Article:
A (Barely) Legal Yamaha YZ125

By Rowan Page | Published on 2020-04-21


A (Barely) Legal Yamaha YZ125

I don’t know what possessed me to do it, but a couple of years back I got it into my head that I was going to road legal my Yamaha YZ125. A pure motocross bike with no lights, mirrors or anything remotely road oriented about it. Those bikes don’t even come with a kickstand.

The original 2010 Yamaha YZ125.
The original 2010 Yamaha YZ125.
The first challenge of this project was the biggest; licensing the bike. I had bought the bike 2nd hand with no paperwork whatsoever. I needed a certificate of manufacture and original NATIS document from when the bike was originally brought into the country. Much to my surprise a quick call to the local Yamaha dealer pointed me to the offices of Yamaha South Africa who conveniently were just down the road. A quick chat with them and I had the original NATIS document, as well as a contact from Yamaha Japan to get the certificate of manufacture. Somehow within 24 hours I had heard back from Yamaha Japan with the certificate I needed. It also showed that the bike was a year newer than the previous seller had told me. Another nice surprise.

Now that it would be possible to license the bike the next step was lights. In South Africa you need a headlamp, taillight, front and rear indicators, as well as a number plate light on the rear. The little stator was never going to be up to this, and a bigger coil wasn’t a route I wanted to go. I found a Chinese company online who made a universal LED light kit which included pretty much everything except for the headlight and battery. A quick trip to a local bike shop for a 12v headlamp and the hardware was sorted.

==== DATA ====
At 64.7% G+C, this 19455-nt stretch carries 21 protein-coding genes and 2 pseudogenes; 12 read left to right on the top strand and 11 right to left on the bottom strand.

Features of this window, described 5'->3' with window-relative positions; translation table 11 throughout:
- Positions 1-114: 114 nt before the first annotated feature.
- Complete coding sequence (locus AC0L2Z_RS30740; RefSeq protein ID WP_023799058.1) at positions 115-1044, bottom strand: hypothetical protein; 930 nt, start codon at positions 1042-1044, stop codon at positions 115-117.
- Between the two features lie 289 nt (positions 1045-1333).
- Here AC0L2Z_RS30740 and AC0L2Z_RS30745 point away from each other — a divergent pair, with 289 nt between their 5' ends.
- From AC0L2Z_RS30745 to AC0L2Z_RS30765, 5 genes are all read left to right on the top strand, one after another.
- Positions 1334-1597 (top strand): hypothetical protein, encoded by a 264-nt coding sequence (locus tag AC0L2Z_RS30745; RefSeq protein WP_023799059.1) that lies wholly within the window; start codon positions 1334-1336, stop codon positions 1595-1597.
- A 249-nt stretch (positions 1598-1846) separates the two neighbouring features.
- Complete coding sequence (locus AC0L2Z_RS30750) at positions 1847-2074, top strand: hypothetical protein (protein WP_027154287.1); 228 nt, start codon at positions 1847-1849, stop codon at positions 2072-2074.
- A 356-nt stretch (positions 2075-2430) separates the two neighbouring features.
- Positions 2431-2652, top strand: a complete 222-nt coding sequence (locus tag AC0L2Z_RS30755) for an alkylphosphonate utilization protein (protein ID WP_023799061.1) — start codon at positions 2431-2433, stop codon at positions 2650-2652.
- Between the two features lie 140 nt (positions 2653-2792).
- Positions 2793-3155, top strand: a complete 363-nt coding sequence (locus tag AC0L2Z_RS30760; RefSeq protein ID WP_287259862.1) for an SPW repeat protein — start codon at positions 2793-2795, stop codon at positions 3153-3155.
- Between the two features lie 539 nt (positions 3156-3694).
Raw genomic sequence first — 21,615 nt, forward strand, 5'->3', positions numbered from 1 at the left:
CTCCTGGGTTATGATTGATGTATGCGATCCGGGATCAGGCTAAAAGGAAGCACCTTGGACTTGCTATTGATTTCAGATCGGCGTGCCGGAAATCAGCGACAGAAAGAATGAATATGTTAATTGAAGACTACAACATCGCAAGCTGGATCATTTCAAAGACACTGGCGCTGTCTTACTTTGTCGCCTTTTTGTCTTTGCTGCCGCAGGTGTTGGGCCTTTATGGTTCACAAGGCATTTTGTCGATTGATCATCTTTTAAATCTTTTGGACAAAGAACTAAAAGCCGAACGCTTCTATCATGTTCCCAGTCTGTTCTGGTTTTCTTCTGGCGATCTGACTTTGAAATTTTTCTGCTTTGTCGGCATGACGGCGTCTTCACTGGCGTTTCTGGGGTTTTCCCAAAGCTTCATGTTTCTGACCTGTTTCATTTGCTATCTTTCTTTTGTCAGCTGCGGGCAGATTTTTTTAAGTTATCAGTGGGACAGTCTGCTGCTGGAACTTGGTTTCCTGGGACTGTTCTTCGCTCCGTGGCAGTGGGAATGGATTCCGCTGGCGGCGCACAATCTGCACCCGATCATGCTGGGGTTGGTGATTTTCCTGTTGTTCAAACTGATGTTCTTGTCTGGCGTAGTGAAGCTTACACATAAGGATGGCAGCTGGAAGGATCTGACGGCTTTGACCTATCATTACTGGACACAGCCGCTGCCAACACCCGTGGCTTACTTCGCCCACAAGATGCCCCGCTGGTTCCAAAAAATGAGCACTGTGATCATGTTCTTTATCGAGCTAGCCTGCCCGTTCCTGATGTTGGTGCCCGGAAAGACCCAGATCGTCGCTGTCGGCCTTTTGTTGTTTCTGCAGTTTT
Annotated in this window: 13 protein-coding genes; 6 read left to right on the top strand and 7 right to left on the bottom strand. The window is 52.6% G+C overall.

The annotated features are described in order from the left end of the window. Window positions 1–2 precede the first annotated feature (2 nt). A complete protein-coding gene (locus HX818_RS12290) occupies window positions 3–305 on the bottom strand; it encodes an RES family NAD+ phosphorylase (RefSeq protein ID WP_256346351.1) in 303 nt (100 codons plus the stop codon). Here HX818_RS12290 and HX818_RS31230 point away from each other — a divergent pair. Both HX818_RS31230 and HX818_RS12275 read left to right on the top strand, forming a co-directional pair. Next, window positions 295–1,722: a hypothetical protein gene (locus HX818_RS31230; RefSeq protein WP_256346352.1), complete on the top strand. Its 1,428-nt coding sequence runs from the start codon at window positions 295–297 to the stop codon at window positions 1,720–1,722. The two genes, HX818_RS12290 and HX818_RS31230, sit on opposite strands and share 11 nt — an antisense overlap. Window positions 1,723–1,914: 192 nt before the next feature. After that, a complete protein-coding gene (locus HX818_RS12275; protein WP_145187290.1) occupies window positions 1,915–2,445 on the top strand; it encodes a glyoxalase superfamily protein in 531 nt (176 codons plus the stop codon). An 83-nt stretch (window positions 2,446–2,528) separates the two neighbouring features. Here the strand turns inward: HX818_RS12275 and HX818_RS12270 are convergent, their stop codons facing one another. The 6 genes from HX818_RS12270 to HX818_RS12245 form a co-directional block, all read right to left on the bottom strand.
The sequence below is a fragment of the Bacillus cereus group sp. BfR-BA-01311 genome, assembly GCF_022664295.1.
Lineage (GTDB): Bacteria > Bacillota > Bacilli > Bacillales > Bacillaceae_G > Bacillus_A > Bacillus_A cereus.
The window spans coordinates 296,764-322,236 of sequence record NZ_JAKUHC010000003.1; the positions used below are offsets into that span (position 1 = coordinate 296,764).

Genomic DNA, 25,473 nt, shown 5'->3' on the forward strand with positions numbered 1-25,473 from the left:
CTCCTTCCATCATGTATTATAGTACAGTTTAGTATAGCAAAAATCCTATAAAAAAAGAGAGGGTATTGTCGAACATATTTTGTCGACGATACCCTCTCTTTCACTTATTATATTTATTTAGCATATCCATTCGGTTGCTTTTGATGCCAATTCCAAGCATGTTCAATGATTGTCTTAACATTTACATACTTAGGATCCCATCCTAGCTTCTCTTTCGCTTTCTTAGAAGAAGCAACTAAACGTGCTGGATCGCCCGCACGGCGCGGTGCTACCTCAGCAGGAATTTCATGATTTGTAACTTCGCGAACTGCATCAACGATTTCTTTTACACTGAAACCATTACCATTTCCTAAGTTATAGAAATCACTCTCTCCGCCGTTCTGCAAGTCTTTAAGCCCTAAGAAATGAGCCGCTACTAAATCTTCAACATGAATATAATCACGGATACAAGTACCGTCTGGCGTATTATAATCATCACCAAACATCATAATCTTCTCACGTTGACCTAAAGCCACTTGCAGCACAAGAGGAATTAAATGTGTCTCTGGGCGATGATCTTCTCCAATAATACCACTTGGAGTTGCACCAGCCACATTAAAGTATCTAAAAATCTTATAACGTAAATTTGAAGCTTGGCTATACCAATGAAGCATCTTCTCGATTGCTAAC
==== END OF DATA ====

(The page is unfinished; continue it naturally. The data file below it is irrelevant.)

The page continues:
Working on the new wiring harness.
Working on the new wiring harness.

Since I didn’t want to spend a huge amount of money or compromise the bike’s performance, I was going for a barely-legal setup. In the end I jerry-rigged a solution where the light system was powered by 16 AA batteries under the seat. I found series holders for 8 AA batteries from the hobby shop (8 x 1.5v = 12v!) and modified the light kit’s wiring harness so that one set powered the headlight, and the other set for the rest. It wouldn’t work for long, but it would work!

Lights working, but no mirrors.
Lights working, but no mirrors.
The first run at the roadworthy was to test the waters. I cheekily cable tied a blind spot mirror to each side of the handlebars and gave it a crack. The test center dealt mostly with trucks so my dirtbike was certainly much more interesting than anything else going on that day. I am not sure whether this helped or hurt me but, in the end, I was told to come back with some proper mirrors and it should be ok. I returned the next day and just like that, she was roadworthy. Not a care in the world about that there was no spark arrestor in the exhaust or about the full knobby tyres which very clearly said “not for road use” on the side, but I wasn’t complaining! I tried my luck and it worked!

Adding some mirrors.
Adding some mirrors.
A few painful trips to the license department and I finally had my number plate. Of course, I got the small ‘not exactly legal one’, but that didn’t matter. I had done it. I had proven to myself that it was possible. I wish I had more pictures of the build and the bike, but at that stage all I cared about was riding the thing! Riding right through the middle of town and hearing the ring-ting-ting is something I will never forget. You just couldn’t stop anywhere since it still had no key or kickstand!

Road legal but still worked in the bush!
Road legal but still worked in the bush!


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